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4 Changes In The Color Of Your Eyes That Indicate A Serious Health Concern

4 Changes In The Color Of Your Eyes That Indicate A Serious Health Concern

Our eyes may be the window to our soul but it is much more than that. The changes seen in your eyes can be signal produced by the body to warn you of possible health problems.

Brown, grey, hazel or blue, eye colors are many. And while it certainly adds to how beautiful you are, your eyes are more than just windows into your soul. It can reveal a lot about your health, too. According to the American Academy of Ophthalmology, most babies develop their eye color at the end of nine months. Once born, the size and color of the eyes remain unchaned throughout the lifetime of an individual. However, sometimes the eyes develop a different color and show evident changes. If you observe such changes, make sure you get your eyes checked as it might indicate an underlying health problem.

Here are a few changes that can be observed that should be taken as a serious warning.

1. Yellow whites 

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A major reason for the whites turning yellow is jaundice, according to Medical News Today, and a person affected by this disease tends to also develop a yellow tint to the skin. The increase in bilirubin levels in the blood is a major reason for the illness. This yellow waste substance found in the bile is responsible for helping the liver break down the fats present in the body. The excess of this waste in the blood causes it to seep into the nearby tissues turning the skin and whites of the eyes yellow. Other health conditions such as hepatitis, Thalassemia, and other liver-related health problems are also possible reasons.

2. White corneal ring 

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The formation of a white corneal ring is very common in the elderly. The grey or white arc that is mostly visible on the outer part of the cornea is referred to as the arcus senilis. In older people, it is usually caused due to the lipid deposits at the edge of the cornea. However if the same ring appears in younger people, it is called Arcus juvenilis. It is mostly associated with severe cases of high cholesterol and high triglycerides. According to Verywell Health, it is more prevalent in men than in women. The risk of these issues is found to increase in age. Hypercholesterolemia, alcohol, high blood pressure, smoking, diabetes, age, and coronary heart disease is associated with the white corneal ring.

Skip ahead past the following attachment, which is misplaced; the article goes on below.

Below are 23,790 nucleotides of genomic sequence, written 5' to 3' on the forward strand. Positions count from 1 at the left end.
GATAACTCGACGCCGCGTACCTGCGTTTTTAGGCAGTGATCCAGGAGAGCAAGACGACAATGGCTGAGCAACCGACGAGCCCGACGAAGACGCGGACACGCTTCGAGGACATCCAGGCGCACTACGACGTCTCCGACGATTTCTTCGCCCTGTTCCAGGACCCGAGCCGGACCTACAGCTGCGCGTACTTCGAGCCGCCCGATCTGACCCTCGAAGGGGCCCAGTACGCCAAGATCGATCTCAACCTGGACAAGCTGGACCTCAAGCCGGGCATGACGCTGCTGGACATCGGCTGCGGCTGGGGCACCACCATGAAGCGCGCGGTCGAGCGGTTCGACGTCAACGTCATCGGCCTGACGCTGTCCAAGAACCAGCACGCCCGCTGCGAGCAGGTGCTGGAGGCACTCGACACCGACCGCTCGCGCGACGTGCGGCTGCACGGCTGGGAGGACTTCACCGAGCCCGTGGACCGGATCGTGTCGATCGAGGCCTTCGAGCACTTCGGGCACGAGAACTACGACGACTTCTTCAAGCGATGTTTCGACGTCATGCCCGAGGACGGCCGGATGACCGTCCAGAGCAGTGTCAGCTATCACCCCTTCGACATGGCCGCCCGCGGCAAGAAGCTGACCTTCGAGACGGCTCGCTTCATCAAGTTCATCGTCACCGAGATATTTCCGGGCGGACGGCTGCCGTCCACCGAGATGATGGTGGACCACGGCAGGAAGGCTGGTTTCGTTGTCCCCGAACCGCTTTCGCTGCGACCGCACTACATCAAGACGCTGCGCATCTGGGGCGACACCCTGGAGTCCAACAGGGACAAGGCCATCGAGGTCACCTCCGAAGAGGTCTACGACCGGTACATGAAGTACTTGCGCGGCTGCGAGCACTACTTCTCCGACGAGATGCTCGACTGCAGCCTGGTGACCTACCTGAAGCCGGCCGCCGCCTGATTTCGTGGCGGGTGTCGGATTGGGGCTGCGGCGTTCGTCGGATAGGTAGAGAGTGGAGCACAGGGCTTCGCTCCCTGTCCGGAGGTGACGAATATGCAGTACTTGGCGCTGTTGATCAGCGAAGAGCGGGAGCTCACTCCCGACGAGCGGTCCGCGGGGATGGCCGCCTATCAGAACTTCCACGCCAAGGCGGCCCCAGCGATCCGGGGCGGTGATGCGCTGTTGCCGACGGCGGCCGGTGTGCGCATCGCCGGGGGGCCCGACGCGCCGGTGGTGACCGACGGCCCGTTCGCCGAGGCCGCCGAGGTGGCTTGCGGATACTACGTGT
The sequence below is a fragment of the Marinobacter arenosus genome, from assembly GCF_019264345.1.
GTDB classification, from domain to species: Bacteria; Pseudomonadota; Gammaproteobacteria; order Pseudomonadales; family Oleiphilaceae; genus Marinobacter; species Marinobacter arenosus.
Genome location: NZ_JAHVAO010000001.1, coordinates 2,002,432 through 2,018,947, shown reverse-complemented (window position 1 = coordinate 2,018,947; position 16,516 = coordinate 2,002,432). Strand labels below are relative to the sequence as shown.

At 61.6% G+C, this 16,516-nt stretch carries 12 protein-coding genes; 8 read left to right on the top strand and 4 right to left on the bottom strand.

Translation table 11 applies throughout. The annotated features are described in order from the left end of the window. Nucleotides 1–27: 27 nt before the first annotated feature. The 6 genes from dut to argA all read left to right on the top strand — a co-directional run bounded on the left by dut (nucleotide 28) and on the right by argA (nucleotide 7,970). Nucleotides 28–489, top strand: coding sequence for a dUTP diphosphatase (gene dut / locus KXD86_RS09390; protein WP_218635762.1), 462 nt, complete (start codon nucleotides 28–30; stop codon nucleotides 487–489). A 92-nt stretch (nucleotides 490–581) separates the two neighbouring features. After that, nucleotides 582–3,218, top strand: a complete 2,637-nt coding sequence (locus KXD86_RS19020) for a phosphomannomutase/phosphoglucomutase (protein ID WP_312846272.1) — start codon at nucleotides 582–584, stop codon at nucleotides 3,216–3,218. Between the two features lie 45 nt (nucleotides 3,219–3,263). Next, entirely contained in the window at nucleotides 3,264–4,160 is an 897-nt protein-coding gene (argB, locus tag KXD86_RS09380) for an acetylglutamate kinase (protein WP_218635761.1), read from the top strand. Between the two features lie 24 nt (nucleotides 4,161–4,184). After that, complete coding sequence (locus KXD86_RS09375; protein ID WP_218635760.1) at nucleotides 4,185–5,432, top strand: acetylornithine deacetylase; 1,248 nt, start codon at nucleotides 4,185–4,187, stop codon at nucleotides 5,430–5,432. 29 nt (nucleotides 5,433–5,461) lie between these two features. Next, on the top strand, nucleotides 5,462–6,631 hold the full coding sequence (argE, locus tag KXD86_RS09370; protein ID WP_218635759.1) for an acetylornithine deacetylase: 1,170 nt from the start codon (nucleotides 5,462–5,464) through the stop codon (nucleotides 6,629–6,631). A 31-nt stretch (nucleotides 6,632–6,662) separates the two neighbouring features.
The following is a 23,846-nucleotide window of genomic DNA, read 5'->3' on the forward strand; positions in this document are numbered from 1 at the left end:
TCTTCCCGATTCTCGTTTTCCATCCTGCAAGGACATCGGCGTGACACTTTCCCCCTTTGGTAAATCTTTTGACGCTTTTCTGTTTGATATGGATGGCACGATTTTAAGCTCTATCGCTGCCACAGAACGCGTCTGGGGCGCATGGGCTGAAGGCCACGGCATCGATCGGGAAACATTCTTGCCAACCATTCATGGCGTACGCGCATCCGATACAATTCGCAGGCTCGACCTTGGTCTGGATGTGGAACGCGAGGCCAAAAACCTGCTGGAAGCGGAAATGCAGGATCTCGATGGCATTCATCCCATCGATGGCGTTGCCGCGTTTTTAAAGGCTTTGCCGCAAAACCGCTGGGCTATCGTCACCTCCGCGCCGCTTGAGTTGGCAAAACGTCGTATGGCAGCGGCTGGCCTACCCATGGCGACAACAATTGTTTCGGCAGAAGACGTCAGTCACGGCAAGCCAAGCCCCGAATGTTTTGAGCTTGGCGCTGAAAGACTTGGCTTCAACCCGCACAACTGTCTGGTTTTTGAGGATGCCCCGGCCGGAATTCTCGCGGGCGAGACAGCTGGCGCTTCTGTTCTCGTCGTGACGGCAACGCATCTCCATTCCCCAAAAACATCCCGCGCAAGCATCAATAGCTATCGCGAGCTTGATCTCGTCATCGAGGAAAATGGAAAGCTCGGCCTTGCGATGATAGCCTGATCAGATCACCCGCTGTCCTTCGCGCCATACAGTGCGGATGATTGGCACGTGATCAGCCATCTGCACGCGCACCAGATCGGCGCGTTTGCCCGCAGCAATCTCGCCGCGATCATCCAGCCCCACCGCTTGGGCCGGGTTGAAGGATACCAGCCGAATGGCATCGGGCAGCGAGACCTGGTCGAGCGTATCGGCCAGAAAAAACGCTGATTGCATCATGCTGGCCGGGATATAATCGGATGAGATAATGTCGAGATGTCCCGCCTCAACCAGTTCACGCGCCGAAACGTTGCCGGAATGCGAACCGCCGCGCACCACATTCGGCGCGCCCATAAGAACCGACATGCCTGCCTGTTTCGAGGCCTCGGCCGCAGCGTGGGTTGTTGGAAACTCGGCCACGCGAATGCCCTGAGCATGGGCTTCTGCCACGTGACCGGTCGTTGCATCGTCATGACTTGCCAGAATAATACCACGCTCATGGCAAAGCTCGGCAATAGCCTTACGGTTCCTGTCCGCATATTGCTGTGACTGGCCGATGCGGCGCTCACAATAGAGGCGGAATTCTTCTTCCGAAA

3. Red whites 

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Red eyes are usually an indicaton of a minor infection. The blood vessels on the surface of the eyes become enlarged and congested with blood due to the lack of oxygen supply to the cornea or the other tissues covering the eyes. If red eyes are accompanied by other symptoms such as eye pain, abnormal discharge, or impaired vision, immediate consultation of the doctor is recommended. This might be the warning signal of more serious medical conditions like dry eye syndrome, subconjunctival hemorrhage and, corneal ulcer.

4. Hazy pupils

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A hazy or cloudy pupil usually symbolizes cataract. A cataract is the build-up of protein on the lens which is responsible for the cloudy look of the pupil. An individual suffering from cataract usually experiences partial blindness as the protein build up keeps the light away from entering the lens properly. According to statistics, cataracts are found to be the biggest cause of blindness in the world.  Prevent Blindness America also states that it affects about 24 million Americans over the age of 40.

References:

https://www.everydayhealth.com/vision-center/does-eye-color-reveal-health-risks.aspx
https://www.aao.org/eye-health/tips-prevention/why-are-my-eyes-changing-color
https://www.medicalnewstoday.com/articles/312403.php
https://www.healthline.com/symptom/yellow-eyes
https://www.verywellhealth.com/what-causes-a-ring-around-the-pupil-3421924
https://www.medicalnewstoday.com/articles/316179.php
https://www.essilorusa.com/newsroom/grey-or-cloudy-eye-color-it-could-mean-cataracts
https://www.preventblindness.org/sites/default/files/national/documents/fact_sheets/MK08_CatFacts_0.pdf

Disclaimer : This article is for informational purposes only and is not a substitute for professional medical advice, diagnosis, or treatment. Always seek the advice of your physician or other qualified health provider with any questions you may have regarding a medical condition.